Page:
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ARINC 429,[1] "Mark33 Digital Information Transfer System (DITS)," also known as Aeronautical Radio INC. (ARINC) is the technical standard for the predominant avionics data bus used on most higher-end commercial and transport aircraft.[2] It defines the physical and electrical interfaces of a two-wire data bus and a data protocol to support an aircraft's avionics local area network.

Technical description[edit]

Medium and Signaling[edit]

ARINC 429 is a data transfer standard for aircraft avionics. It uses a self-clocking, self-synchronizing data bus protocol (Tx and Rx are on separate ports). The physical connection wires are twisted pairs carrying balanced differential signaling. Data words are 32 bits in length and most messages consist of a single data word. Messages are transmitted at either 12.5 or 100 kbit/s[3] to other system elements that are monitoring the bus messages. The transmitter constantly transmits either 32-bit data words or the NULL state. A single wire pair is limited to one transmitter and no more than 20 receivers. The protocol allows for self-clocking at the receiver end, thus eliminating the need to transmit clocking data. ARINC 429 is an alternative to MIL-STD-1553.

Bit numbering, Transmission Order, and Bit Significance[edit]

The ARINC 429 unit of transmission is a fixed-length 32-bit frame, which the standard refers to as a 'word'. The bits within an ARINC 429 word are serially identified from Bit Number 1 to Bit Number 32[4] or simply Bit 1 to Bit 32. The fields and data structures of the ARINC 429 word are defined in terms of this numbering.

While it is common to illustrate serial protocol frames progressing in time from right to left, a reversed ordering is commonly practiced within the ARINC standard. Even though ARINC 429 word transmission begins with Bit 1 and ends with Bit 32, it is common to diagram[5] and describe[6][7] ARINC 429 words in the order from Bit 32 to Bit 1. In simplest terms, while the transmission order of bits (from the first transmitted bit to the last transmitted bit) for a 32-bit frame is conventionally diagrammed as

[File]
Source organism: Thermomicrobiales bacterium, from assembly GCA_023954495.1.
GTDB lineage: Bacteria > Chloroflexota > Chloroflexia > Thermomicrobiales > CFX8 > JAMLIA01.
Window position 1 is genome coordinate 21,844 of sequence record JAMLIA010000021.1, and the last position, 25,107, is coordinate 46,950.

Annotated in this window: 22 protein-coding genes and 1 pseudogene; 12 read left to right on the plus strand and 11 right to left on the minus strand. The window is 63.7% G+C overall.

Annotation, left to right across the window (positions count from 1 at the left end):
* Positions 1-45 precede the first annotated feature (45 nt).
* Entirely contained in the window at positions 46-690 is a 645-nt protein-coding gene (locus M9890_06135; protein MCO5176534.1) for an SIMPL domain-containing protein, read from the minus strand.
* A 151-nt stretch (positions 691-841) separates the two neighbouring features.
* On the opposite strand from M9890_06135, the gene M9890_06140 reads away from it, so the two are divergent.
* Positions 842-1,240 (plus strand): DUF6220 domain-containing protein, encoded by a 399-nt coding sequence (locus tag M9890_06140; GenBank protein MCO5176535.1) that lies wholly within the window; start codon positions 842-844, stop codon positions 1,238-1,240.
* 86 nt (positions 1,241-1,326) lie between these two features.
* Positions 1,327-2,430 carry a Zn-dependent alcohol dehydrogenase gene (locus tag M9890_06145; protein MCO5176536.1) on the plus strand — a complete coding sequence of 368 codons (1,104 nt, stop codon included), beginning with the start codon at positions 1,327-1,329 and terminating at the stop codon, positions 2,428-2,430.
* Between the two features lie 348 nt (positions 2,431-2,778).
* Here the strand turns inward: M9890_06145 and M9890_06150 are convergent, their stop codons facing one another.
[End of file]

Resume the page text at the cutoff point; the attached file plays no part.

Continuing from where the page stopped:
First bit > 1, 2, 3, 4, 5, 6, 7, 8, 9, 10, 11, 12, ... 29, 30, 31, 32 < Last bit,

this sequence is often diagrammed in ARINC 429 publications in the opposite direction as

Last bit > 32, 31, 30, 29, ... 12, 11, 10, 9, 8, 7, 6, 5, 4, 3, 2, 1 < First bit.

When the ARINC 429 word format is illustrated with Bit 32 to the left, the numeric representations in the data field generally read with the Most significant bit on the left. However, in this particular bit order presentation, the Label field reads with its most significant bit on the right. Like CAN Protocol Identifier Fields,[8] ARINC 429 label fields are transmitted most significant bit first. However, like UART Protocol, Binary-coded decimal numbers and binary numbers in the ARINC 429 data fields are generally transmitted least significant bit first.

Some equipment suppliers[9][10] publish the bit transmission order as

First bit > 8, 7, 6, 5, 4, 3, 2, 1, 9, 10, 11, 12, 13 … 32 < Last bit.

The suppliers that use this representation have in effect renumbered the bits in the Label field, converting the standard’s MSB 1 bit numbering for that field to LSB 1 bit numbering. This renumbering highlights the relative reversal of "bit endianness" between the Label representation and numeric data representations as defined within the ARINC 429 standard. Observe how the 87654321 bit numbering is similar to the 76543210 bit numbering common in digital equipment; but reversed from the 12345678 bit numbering defined for the ARINC 429 Label field.

This notional reversal also reflects historical implementation details. ARINC 429 transceivers have been implemented with 32-bit shift registers.[11] Parallel access to that shift register is often octet-oriented. As such, the bit order of the octet access is the bit order of the accessing device, which is usually LSB 0; and serial transmission is arranged such that the least significant bit of each octet is transmitted first. So, in common practice, the accessing device wrote or read a "reversed label"[12] (for example, to transmit a Label 2138 [or 8B16] the bit-reversed value D116 is written to the Label octet). Newer or "enhanced" transceivers may be configured to reverse the Label field bit order "in hardware."[13]